THE PASSAGE of a corporate tax reform bill is expected to remove investor uncertainty which could help counteract the effects of a recent spate of closures among multinational firms operating in the Philippines, a senior legislator said.

Representative Jose Maria Clemente S. Salceda of Albay, who also chairs the House ways and means committee, said the recent closures highlight the urgency of passing the proposed Corporate Income Tax and Incentives Reform Act (CITIRA) “to end the wait-and-see mode of companies” and turn their investment pledges into actual investments which will create jobs to “offset losses from recently-announced closures.”

CITIRA, which will gradually bring down corporate tax rates while rationalizing incentives, is awaiting Senate approval after having been passed by the House in September, with the recent closures of Philippine operations by a Japanese automaker, a US bank and a Finnish telecommunications firm being enlisted in the effort to hurry the Senate along before session is suspended for the Easter break.

Mr. Salceda said he could call in the Department of Trade and Industry (DTI) to brief the House on the “trade-related aspects” affecting manufacturing competitiveness in the Philippines after the decision by Honda Cars Philippines to shut down automobile production in Sta. Rosa, Laguna.

“The committee is studying how to optimize tariff rates as a safeguard. Anti-dumping, countervailing, and other trade laws now in effect were also authored by this representation. The DTI may be called to the House to brief the leadership on what it proposes, given the trade-related aspects of manufacturing issues in the country,” Mr. Salceda said in an aide-memoire Monday.

Mr. Salceda has said that the committee is open to adopting a Senate version of CITIRA “that is fiscally acceptable, including the Fiscal Incentives Review Board (FIRB) expansion, and does not facilitate transfer pricing and other corporate maneuvers to avoid tax, such as breaking up into smaller companies to avail of what some Senators propose as lower taxes for smaller firms.”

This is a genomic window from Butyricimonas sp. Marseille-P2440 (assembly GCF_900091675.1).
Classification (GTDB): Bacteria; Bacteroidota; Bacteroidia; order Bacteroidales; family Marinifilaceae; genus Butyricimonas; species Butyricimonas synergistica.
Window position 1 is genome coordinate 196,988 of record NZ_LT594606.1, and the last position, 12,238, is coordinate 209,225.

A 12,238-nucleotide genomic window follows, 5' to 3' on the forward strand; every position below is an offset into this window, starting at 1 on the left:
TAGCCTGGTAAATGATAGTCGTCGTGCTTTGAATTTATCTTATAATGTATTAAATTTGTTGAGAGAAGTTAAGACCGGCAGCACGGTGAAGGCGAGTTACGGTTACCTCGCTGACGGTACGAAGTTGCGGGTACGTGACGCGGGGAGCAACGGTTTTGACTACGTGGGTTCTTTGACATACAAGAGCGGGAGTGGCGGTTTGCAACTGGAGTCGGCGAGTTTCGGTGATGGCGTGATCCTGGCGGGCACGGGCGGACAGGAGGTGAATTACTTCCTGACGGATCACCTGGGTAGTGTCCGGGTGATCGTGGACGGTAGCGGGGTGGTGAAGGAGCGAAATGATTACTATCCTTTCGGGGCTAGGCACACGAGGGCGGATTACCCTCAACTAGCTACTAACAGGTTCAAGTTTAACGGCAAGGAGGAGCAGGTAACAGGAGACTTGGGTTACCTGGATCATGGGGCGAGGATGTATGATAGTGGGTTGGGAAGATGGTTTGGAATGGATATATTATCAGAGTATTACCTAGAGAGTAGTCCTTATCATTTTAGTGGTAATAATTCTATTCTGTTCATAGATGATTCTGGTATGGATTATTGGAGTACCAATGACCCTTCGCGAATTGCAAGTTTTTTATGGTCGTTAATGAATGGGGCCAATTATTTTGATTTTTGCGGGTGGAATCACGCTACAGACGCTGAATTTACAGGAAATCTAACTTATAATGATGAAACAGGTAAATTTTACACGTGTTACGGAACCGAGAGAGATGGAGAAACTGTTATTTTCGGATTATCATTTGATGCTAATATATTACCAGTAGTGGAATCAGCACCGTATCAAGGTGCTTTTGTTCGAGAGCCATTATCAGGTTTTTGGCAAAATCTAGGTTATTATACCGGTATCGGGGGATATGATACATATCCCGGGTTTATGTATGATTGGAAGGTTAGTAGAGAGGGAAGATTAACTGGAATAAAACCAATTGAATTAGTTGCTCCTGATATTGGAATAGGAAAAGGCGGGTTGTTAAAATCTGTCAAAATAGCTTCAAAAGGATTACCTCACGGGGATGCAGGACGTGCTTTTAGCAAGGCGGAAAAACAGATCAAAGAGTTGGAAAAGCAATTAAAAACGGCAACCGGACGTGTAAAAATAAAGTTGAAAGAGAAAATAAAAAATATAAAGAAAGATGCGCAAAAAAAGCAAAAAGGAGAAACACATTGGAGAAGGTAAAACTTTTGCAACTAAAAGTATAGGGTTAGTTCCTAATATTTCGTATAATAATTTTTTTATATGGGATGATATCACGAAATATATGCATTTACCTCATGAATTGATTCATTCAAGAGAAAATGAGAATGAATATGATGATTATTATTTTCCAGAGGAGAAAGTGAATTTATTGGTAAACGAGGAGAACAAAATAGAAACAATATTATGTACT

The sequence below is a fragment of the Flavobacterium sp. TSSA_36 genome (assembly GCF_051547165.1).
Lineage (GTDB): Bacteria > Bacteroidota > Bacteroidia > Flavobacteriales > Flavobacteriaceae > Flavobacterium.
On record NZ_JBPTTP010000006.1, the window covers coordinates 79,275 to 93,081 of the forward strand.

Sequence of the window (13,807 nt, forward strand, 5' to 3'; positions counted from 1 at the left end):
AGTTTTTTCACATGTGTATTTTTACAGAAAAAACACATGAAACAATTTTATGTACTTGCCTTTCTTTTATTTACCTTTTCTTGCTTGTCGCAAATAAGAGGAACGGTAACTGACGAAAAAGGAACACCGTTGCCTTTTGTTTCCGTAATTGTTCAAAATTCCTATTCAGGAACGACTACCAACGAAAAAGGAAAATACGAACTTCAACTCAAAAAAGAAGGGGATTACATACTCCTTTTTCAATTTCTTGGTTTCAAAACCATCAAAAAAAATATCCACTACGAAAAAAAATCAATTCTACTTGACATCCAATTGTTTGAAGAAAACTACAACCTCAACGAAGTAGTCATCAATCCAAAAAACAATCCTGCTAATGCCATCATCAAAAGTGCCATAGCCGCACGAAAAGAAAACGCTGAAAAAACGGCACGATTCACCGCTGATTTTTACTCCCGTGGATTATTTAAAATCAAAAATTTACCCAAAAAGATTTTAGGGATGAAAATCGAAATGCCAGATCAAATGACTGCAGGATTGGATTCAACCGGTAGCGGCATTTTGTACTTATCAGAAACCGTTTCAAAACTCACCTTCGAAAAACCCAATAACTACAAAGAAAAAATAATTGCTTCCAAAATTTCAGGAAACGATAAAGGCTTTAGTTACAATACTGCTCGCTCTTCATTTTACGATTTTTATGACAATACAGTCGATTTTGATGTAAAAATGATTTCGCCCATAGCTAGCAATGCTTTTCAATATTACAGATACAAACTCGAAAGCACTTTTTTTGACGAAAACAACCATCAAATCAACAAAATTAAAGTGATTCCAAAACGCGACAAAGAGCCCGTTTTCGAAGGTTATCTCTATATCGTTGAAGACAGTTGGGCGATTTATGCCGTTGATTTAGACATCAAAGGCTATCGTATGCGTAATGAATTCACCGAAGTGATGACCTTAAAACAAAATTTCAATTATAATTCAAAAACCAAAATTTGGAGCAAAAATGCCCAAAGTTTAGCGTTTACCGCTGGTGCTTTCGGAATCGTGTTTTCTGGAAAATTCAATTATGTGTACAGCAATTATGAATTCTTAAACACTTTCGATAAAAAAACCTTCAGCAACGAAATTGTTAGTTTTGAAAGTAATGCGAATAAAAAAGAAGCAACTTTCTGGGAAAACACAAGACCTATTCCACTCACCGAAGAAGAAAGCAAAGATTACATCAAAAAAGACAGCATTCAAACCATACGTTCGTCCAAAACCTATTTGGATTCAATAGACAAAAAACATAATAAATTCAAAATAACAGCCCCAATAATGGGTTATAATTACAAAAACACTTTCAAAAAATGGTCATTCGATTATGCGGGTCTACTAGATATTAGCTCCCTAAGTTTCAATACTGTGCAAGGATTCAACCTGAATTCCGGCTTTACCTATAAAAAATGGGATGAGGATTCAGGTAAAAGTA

Mr. Salceda said the broader issue of manufacturing competitiveness demands analysis of national factors such as the cost of doing business, to “determine the most suitable response” to the closure of businesses.

“But it appears that the problems these firms had were imported from abroad. In any case, we are studying the issues. Right now, our national fundamentals are still stable. Tomorrow, I am briefing Congressional leadership and propose calm but decisive action,” he said.

Aside from Honda, Wells Fargo & Co. and Nokia Corp. are also “leaving the Philippines not because of country-specific reasons, but because of issues of cost and competitiveness within the companies themselves,” Mr. Salceda said, adding that the companies’ problems in the Philippines are “basically imported.”

“There are firm-specific issues among all the cited companies. Wells Fargo was slapped with a $3 billion fine in the US. Honda has been overwhelmed by competition in the small-sedan segment. And Nokia has retreated globally as a technology firm,” he said.

Mr. Salceda said Honda’s problems are “primarily competitiveness-related” as its market share has been eroded by competitor Toyota Motor Corp.

Wells Fargo & Co. is downsizing its business process outsourcing operations in the Philippines, leaving only 50 tech workers out of 750 by the end of 2020, Mr. Salceda said.

He said the restructuring is part of the company’s “global workspace strategy,” which he believes simply indicates that it wants to “reduce costs after having been hit by a $3-billion fine.”

Meanwhile, the Nokia Technology Center Philippines in Quezon City is closing down this year, which, according to Mr. Salceda, will affect 700 IT professionals and administrative staff.

“The move is not isolated to the Philippines. The planned closure of Nokia Technology Center Philippines is parallel to Nokia’s problems in its home country in Finland, where it will make 180 job cuts as part of a plan to slash 500 million euros in operating costs,” he said. — Genshen L. Espedido